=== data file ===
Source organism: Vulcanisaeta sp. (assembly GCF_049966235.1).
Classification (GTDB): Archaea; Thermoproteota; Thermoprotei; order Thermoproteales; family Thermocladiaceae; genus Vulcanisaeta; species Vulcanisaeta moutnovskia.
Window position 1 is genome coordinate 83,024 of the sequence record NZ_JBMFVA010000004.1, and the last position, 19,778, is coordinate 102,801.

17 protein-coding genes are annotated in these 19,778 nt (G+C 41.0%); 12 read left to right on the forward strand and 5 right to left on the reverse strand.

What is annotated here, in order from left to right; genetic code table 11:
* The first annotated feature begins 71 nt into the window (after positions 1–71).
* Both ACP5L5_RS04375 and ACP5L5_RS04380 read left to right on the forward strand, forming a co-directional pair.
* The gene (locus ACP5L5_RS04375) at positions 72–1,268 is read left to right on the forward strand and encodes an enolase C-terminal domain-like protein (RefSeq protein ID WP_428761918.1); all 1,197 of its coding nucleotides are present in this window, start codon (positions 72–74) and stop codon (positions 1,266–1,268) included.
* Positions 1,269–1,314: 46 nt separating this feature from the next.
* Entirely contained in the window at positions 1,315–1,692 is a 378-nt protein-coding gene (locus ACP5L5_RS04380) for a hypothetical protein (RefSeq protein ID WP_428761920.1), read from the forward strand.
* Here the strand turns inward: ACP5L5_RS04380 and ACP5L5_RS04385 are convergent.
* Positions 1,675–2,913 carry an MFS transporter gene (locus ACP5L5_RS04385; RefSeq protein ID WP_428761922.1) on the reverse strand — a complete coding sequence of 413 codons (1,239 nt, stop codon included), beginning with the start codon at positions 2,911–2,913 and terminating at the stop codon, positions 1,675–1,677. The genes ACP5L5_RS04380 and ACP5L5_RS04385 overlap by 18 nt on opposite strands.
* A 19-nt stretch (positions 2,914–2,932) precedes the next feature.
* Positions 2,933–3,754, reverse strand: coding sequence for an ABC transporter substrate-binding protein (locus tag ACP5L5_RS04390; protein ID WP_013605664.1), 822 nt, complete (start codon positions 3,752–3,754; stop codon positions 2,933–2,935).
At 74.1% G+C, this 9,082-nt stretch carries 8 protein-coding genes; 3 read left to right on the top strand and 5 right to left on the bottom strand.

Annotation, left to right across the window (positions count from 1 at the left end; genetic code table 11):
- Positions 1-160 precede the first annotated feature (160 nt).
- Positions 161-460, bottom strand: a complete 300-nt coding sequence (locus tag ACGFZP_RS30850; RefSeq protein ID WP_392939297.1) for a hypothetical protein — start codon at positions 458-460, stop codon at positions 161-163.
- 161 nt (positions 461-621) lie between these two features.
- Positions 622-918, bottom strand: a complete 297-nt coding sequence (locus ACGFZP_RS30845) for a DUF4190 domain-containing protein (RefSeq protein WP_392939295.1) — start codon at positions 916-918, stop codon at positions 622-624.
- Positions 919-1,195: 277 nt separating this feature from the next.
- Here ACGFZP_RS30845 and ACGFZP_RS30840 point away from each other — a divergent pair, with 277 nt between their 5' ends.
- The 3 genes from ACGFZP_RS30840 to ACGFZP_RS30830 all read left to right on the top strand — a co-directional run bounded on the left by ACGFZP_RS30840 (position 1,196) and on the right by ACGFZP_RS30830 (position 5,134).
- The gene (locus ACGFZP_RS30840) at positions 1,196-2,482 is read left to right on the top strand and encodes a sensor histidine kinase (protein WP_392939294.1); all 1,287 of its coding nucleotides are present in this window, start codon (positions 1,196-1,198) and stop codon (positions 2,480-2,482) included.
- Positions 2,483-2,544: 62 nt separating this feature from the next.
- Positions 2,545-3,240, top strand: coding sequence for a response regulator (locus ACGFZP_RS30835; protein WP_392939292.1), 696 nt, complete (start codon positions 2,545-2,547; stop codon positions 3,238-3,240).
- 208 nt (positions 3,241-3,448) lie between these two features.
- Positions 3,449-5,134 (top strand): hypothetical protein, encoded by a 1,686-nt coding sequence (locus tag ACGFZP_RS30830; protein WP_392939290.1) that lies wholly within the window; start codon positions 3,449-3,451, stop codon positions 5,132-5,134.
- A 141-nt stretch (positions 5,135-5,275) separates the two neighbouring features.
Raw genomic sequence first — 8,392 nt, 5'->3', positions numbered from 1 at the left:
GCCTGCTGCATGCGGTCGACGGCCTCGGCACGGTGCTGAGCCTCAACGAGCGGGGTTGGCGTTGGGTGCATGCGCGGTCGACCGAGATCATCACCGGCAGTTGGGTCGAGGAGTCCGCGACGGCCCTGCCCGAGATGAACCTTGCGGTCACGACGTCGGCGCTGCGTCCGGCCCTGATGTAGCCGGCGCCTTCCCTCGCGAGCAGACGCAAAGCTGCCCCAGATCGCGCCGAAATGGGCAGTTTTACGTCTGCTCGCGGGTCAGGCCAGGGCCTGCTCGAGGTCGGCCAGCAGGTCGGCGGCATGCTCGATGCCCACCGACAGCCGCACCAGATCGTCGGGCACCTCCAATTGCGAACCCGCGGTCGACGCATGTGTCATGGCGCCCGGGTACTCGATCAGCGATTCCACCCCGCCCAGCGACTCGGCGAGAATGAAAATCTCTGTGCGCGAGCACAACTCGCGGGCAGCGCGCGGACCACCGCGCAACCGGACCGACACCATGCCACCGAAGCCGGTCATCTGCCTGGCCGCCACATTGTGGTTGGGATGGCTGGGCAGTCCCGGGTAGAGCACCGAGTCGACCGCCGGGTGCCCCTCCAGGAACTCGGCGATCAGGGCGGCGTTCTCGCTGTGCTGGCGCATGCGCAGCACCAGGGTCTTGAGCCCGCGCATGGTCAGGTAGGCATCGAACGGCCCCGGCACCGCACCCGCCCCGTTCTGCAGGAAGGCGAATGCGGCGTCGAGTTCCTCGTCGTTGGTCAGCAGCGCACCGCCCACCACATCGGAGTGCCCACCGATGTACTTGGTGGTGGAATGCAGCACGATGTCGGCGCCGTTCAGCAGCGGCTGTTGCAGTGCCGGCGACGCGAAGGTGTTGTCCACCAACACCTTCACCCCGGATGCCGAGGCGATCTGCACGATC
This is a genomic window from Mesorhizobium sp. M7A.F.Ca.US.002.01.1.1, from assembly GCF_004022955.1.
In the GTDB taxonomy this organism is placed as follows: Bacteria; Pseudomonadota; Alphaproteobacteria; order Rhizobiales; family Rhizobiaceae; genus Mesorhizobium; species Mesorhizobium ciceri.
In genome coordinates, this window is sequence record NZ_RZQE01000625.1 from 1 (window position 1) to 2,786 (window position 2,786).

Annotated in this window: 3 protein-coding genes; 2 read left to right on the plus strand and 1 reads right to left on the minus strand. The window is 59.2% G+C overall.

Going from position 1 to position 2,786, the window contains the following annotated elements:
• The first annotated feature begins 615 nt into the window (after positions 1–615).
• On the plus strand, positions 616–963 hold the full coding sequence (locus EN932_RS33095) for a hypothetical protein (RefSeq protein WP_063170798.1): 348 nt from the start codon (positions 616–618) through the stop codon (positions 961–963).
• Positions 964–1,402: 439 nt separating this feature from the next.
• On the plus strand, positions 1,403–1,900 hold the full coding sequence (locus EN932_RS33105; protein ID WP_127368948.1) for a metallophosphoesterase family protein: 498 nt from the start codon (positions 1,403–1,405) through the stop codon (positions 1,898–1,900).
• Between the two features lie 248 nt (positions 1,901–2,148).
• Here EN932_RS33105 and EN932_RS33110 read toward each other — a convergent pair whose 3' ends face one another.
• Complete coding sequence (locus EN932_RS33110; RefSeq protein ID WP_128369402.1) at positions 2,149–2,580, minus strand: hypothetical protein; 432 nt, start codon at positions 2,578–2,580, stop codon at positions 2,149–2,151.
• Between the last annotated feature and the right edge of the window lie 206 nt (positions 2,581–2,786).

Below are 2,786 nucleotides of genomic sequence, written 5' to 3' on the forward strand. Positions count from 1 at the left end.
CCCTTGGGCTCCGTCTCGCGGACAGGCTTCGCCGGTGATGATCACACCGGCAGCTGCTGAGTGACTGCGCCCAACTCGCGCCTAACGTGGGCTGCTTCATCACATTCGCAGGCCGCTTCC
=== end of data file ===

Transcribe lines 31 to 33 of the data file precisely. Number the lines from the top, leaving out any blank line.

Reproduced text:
GCCTGCTGCATGCGGTCGACGGCCTCGGCACGGTGCTGAGCCTCAACGAGCGGGGTTGGCGTTGGGTGCATGCGCGGTCGACCGAGATCATCACCGGCAGTTGGGTCGAGGAGTCCGCGACGGCCCTGCCCGAGATGAACCTTGCGGTCACGACGTCGGCGCTGCGTCCGGCCCTGATGTAGCCGGCGCCTTCCCTCGCGAGCAGACGCAAAGCTGCCCCAGATCGCGCCGAAATGGGCAGTTTTACGTCTGCTCGCGGGTCAGGCCAGGGCCTGCTCGAGGTCGGCCAGCAGGTCGGCGGCATGCTCGATGCCCACCGACAGCCGCACCAGATCGTCGGGCACCTCCAATTGCGAACCCGCGGTCGACGCATGTGTCATGGCGCCCGGGTACTCGATCAGCGATTCCACCCCGCCCAGCGACTCGGCGAGAATGAAAATCTCTGTGCGCGAGCACAACTCGCGGGCAGCGCGCGGACCACCGCGCAACCGGACCGACACCATGCCACCGAAGCCGGTCATCTGCCTGGCCGCCACATTGTGGTTGGGATGGCTGGGCAGTCCCGGGTAGAGCACCGAGTCGACCGCCGGGTGCCCCTCCAGGAACTCGGCGATCAGGGCGGCGTTCTCGCTGTGCTGGCGCATGCGCAGCACCAGGGTCTTGAGCCCGCGCATGGTCAGGTAGGCATCGAACGGCCCCGGCACCGCACCCGCCCCGTTCTGCAGGAAGGCGAATGCGGCGTCGAGTTCCTCGTCGTTGGTCAGCAGCGCACCGCCCACCACATCGGAGTGCCCACCGATGTACTTGGTGGTGGAATGCAGCACGATGTCGGCGCCGTTCAGCAGCGGCTGTTGCAGTGCCGGCGACGCGAAGGTGTTGTCCACCAACACCTTCACCCCGGATGCCGAGGCGATCTGCACGATC
This is a genomic window from Mesorhizobium sp. M7A.F.Ca.US.002.01.1.1, from assembly GCF_004022955.1.
In the GTDB taxonomy this organism is placed as follows: Bacteria; Pseudomonadota; Alphaproteobacteria; order Rhizobiales; family Rhizobiaceae; genus Mesorhizobium; species Mesorhizobium ciceri.